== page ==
Tajikistan Postgraduate Student Develops a Miniature Hydropower Plant

South Ural State University cooperates with universities and educational organisations from all over the world: students actively participate in exchange programs, and new study programs are being opened. While working on his dissertation, a SUSU international student created a project for a miniature hydropower plant (HPP), which can be used for small rivers. This is a very relevant topic for the Republic of Tajikistan, which has large hydropower resources.

Currently, students from Tajikistan are studying in all of the programmes available at SUSU: Bachelor’s, Master’s degree, and postgraduate programmes. In November, postgraduate students from Tajikistan successfully defended their dissertations in the Department of Electrical Engineering.

Dilshod Aminov, the Department’s postgraduate student, dedicated his dissertation to the basics of developing water-submersible hydrogenerators to be used as renewable energy sources for small and medium rivers. We asked him to tell us about his work.

─ How relevant is the topic of your research?

─ My dissertation was devoted to the use of hydro resources of small and medium rivers. According to estimates by experts, this resource is several times larger than the energy of large rivers but is practically unused. Large hydroelectric power plants are being constructed in Russia and around the world as these resources are running out. The era of development of small rivers is beginning. Environmental requirements, to a large extent, complicate the development of small hydropower plants. We know that modern hydropower plants, especially dam-type plants, significantly change the surrounding landscape and the environmental situation. In our work we tried to solve these problems. Our mini hydropower plant is completely submerged in water and cannot be seen. It uses the river's natural water flow. This solution allowed us to preserve nature and not disturb the appearance of the surrounding landscape, which is very important. But it is very difficult to make a reliable electric machine to operate within a body of water. We had to fill the inner cavity of the generator with a special oil, apply pressure compensators and other technical solutions. All these innovations were included in the construction of our designed system.

─ What novel approaches were used in your work?

─ We used a non-traditional solution in our work. Small rivers vary greatly in their characteristics. They differ by their topography, size, and speed of flow. We decided not to pursue a standardized mini-HPP, because standardized generators will not work optimally due to the unique characteristics of each river. We decided to develop individual mini-HPPs for each river and specific area of installation. Modern flexible manufacturing allows us to make this concept a reality. But we had to develop a system to engineer such hydrogenerators. My dissertation was dedicated to this issue.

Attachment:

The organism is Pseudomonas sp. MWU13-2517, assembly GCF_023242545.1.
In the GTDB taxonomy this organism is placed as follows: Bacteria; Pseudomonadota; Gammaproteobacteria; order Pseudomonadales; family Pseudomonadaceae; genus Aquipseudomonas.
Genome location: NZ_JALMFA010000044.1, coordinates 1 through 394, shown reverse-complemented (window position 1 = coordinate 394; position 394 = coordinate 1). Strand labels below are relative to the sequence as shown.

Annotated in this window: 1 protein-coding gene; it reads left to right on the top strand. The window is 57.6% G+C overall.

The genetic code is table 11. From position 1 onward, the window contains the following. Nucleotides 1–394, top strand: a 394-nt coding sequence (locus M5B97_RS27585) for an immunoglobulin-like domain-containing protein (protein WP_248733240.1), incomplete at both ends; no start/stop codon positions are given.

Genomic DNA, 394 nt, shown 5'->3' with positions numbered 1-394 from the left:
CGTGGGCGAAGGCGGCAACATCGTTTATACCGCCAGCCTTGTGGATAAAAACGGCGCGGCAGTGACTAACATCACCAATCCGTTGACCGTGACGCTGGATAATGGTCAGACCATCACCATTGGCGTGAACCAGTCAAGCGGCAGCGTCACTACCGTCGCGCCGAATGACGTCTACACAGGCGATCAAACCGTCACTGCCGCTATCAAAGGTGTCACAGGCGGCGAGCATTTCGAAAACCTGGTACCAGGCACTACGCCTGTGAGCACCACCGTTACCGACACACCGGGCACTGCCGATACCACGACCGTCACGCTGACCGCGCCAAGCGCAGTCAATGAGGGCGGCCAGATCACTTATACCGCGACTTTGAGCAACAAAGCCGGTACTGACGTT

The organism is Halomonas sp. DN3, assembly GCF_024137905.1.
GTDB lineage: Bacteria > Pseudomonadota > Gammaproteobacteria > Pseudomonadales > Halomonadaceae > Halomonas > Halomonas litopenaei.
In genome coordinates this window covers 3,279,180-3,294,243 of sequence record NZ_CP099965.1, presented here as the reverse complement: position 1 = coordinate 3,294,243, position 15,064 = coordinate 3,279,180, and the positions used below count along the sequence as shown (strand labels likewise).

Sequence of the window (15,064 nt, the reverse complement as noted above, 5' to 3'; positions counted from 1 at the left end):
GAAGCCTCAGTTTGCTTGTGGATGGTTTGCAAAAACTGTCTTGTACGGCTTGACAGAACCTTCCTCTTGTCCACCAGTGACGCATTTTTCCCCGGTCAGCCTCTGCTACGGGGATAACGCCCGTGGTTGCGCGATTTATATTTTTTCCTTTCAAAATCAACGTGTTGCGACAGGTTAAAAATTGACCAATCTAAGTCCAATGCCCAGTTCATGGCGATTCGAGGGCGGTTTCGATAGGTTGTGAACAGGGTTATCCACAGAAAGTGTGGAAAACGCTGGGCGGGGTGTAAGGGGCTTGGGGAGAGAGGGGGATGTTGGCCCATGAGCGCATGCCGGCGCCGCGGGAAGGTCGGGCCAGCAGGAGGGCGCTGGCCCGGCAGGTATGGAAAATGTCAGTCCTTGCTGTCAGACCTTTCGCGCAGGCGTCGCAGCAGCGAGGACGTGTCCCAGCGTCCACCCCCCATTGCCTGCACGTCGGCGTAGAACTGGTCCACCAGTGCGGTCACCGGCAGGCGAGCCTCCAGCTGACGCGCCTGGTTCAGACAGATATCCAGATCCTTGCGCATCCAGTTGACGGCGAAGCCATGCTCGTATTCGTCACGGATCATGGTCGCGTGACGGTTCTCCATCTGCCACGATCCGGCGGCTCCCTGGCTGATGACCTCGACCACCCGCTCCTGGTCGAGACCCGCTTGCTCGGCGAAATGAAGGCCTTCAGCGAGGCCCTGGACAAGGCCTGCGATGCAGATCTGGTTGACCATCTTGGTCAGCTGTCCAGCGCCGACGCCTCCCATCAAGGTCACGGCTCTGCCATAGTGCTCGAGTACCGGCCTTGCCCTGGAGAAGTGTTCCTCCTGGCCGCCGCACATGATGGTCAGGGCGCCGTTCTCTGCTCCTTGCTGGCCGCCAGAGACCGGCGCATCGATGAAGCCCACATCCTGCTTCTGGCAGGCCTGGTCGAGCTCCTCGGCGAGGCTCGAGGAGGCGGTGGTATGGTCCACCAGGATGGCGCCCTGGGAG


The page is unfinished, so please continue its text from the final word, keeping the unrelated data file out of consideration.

─ How effectively was the project managed?

─ Our work was carried out in the Department of Electrical Engineering. It was quite a big project which involved the participation of the Department staff. The work was supervised by Department Head, Doctor of Sciences (Engineering), Sergey Gandzha. He was also my scientific advisor. Of course, the groundwork for this difficult topic had been completed in the Department: the optimization of electric machines, the electromagnetic and thermal analysis of electromechanical devices. But the system itself had to be developed from a blank slate. Clear organization of the research, proper determination of the concept, the use of the newest engineering technologies to achieve our goal—all of these are the merits of my supervisor. I myself had to solve many creative tasks to engineer this system, but my actions were supervised by experienced professors and my scientific advisor. I would like to express my gratitude to them.

─ What difficulties did you have to overcome when working on your dissertation?

─ It was quite difficult to perform such a large volume of work, but interesting. We had to master CAE systems (software which allows you to evaluate how a computer model of an object will behave in real operating conditions – ed. note), the foundation of which is the finite element method. This includes programs for electromagnetic analysis, thermal analysis, and three dimensional solid-state modelling. I was able to create my hydrogenator and check all of our engineering solutions on a model, but this was a plastic scale model created on a 3D printer.

─ Is the work experience you gained at SUSU valuable to you?

─ Of course. I will return to the Institute of Energy of Tajikistan with a huge amount of experience in conducting difficult research, with new skills in working with modern software. This is very serious training. I would like to take this opportunity to thank the administration of the university, and personally—Aleksandr Shestakov, for providing all of the necessary conditions for completing this difficult research; in particular, I had the opportunity to work on the university’s supercomputer and use expensive licensed software.

South Ural State University is developing its partnership with universities in Tajikistan and two-way exchange of students and teaching staff. The priorities of our university’s work with Tajikistan include cooperation in scientific fields of mutual interest; improving the scientific qualifications of Master’s degree students, doctoral students, and the teaching staff; exchanging knowledge on the development of breakthrough teaching methods; exchanging leading research publications and materials; organizing joint symposiums, conferences, and seminars; and the joint execution of projects and programs.

Elena Kiriakova, photo by: Dilshod Aminov, Danil Rakhimov
Contact person: 
Elena Kiriakova, tel.: 272-31-64
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